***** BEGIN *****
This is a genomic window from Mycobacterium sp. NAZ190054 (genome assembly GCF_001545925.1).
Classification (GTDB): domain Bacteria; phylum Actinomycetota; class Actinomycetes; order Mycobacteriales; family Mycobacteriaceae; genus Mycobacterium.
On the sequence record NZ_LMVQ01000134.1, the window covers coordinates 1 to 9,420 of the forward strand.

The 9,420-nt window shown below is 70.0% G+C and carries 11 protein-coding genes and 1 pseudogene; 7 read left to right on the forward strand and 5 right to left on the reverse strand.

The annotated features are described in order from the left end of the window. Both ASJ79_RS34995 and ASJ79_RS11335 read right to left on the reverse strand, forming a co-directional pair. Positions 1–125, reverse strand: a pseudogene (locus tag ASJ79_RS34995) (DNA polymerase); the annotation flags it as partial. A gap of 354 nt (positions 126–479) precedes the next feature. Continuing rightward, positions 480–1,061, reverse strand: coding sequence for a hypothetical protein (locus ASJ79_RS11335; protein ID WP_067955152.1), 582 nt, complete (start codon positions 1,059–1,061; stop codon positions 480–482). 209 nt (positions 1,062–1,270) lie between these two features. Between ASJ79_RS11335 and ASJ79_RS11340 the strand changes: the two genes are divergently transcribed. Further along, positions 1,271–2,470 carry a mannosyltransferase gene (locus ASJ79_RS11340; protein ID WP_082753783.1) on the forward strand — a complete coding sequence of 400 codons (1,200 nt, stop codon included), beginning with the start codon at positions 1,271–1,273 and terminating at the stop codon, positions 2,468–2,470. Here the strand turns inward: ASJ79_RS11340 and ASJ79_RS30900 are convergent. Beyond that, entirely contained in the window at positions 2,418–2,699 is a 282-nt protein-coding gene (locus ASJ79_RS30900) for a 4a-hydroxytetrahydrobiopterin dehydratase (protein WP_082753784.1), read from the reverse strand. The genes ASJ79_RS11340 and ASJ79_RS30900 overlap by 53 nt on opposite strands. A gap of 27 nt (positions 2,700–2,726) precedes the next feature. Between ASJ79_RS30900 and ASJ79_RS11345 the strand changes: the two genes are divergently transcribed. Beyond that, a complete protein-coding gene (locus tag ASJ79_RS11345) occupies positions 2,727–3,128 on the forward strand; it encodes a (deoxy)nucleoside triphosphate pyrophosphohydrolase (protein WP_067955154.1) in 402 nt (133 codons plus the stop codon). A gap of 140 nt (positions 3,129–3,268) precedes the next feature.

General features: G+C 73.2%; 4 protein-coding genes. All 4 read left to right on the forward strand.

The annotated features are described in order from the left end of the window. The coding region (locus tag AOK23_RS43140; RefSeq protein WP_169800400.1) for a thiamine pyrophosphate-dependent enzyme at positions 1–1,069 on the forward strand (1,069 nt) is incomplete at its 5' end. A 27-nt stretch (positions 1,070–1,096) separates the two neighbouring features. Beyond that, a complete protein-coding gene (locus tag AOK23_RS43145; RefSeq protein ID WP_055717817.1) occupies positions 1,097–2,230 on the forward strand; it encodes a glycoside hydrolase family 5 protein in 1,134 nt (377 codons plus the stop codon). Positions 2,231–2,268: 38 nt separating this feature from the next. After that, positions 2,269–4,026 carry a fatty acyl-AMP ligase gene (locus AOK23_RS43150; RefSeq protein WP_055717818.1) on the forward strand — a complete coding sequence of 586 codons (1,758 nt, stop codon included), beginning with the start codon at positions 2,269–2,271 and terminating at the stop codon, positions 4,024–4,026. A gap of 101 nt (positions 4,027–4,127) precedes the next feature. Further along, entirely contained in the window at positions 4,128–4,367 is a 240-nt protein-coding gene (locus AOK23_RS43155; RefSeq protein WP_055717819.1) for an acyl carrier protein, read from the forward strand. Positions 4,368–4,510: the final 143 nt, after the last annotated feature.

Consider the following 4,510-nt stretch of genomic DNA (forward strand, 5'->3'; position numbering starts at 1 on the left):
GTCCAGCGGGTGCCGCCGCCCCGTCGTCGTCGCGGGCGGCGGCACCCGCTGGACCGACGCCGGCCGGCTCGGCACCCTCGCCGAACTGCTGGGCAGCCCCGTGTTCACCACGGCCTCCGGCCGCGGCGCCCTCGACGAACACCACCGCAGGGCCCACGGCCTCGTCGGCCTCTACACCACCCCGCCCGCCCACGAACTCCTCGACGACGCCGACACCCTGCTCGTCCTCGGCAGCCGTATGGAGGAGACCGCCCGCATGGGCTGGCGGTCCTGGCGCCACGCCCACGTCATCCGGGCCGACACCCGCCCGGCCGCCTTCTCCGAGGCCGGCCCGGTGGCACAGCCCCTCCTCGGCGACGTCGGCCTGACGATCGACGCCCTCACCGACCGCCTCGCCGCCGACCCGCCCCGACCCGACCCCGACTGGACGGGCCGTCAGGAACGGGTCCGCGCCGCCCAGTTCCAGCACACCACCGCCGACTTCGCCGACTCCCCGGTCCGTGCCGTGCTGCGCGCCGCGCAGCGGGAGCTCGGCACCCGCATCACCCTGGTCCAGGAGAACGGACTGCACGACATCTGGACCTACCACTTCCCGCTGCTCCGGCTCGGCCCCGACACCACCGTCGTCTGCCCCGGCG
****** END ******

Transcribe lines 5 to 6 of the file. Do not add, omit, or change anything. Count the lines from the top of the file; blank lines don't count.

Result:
The annotated features are described in order from the left end of the window. Both ASJ79_RS34995 and ASJ79_RS11335 read right to left on the reverse strand, forming a co-directional pair. Positions 1–125, reverse strand: a pseudogene (locus tag ASJ79_RS34995) (DNA polymerase); the annotation flags it as partial. A gap of 354 nt (positions 126–479) precedes the next feature. Continuing rightward, positions 480–1,061, reverse strand: coding sequence for a hypothetical protein (locus ASJ79_RS11335; protein ID WP_067955152.1), 582 nt, complete (start codon positions 1,059–1,061; stop codon positions 480–482). 209 nt (positions 1,062–1,270) lie between these two features. Between ASJ79_RS11335 and ASJ79_RS11340 the strand changes: the two genes are divergently transcribed. Further along, positions 1,271–2,470 carry a mannosyltransferase gene (locus ASJ79_RS11340; protein ID WP_082753783.1) on the forward strand — a complete coding sequence of 400 codons (1,200 nt, stop codon included), beginning with the start codon at positions 1,271–1,273 and terminating at the stop codon, positions 2,468–2,470. Here the strand turns inward: ASJ79_RS11340 and ASJ79_RS30900 are convergent. Beyond that, entirely contained in the window at positions 2,418–2,699 is a 282-nt protein-coding gene (locus ASJ79_RS30900) for a 4a-hydroxytetrahydrobiopterin dehydratase (protein WP_082753784.1), read from the reverse strand. The genes ASJ79_RS11340 and ASJ79_RS30900 overlap by 53 nt on opposite strands. A gap of 27 nt (positions 2,700–2,726) precedes the next feature. Between ASJ79_RS30900 and ASJ79_RS11345 the strand changes: the two genes are divergently transcribed. Beyond that, a complete protein-coding gene (locus tag ASJ79_RS11345) occupies positions 2,727–3,128 on the forward strand; it encodes a (deoxy)nucleoside triphosphate pyrophosphohydrolase (protein WP_067955154.1) in 402 nt (133 codons plus the stop codon). A gap of 140 nt (positions 3,129–3,268) precedes the next feature.

General features: G+C 73.2%; 4 protein-coding genes. All 4 read left to right on the forward strand.